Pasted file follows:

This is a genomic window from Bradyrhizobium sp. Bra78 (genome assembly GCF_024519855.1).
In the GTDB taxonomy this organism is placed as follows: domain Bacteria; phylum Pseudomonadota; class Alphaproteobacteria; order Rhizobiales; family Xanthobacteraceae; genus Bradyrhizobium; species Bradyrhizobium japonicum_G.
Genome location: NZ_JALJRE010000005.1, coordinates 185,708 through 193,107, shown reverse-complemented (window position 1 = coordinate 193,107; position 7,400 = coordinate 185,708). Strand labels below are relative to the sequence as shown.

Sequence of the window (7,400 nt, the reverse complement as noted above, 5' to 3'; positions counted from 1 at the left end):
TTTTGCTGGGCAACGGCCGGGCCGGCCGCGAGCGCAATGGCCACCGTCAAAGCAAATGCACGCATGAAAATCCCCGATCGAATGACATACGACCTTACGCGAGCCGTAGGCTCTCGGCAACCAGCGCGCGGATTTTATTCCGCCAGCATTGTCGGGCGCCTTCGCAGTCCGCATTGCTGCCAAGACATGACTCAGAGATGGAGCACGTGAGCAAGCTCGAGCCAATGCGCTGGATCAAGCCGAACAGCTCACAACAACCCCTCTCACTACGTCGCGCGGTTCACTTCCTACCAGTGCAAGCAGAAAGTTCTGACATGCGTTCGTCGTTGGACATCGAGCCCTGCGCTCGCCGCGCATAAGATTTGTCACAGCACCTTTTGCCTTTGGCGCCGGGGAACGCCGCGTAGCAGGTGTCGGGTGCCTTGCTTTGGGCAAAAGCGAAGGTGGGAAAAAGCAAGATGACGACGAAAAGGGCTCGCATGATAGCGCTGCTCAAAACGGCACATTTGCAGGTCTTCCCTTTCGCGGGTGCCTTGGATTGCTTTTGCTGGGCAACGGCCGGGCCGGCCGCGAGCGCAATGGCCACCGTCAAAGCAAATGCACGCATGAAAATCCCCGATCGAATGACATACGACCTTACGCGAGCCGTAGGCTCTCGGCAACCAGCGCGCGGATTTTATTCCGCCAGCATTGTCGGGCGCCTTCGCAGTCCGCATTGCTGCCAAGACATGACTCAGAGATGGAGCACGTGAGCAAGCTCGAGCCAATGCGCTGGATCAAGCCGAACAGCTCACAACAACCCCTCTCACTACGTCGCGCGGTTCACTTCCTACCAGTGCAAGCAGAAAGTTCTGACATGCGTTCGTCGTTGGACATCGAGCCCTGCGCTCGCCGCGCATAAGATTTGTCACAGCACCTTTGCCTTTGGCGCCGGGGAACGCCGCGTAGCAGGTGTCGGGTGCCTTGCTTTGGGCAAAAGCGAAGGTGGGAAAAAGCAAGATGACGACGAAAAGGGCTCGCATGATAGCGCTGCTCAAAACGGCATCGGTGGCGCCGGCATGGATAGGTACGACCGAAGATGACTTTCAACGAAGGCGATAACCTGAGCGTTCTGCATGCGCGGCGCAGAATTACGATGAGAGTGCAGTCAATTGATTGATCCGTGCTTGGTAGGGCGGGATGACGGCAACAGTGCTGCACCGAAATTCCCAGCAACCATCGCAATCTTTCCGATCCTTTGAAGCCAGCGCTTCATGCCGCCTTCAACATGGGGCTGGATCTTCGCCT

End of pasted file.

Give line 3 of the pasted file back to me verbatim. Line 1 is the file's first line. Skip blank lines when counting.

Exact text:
Genome location: NZ_JALJRE010000005.1, coordinates 185,708 through 193,107, shown reverse-complemented (window position 1 = coordinate 193,107; position 7,400 = coordinate 185,708). Strand labels below are relative to the sequence as shown.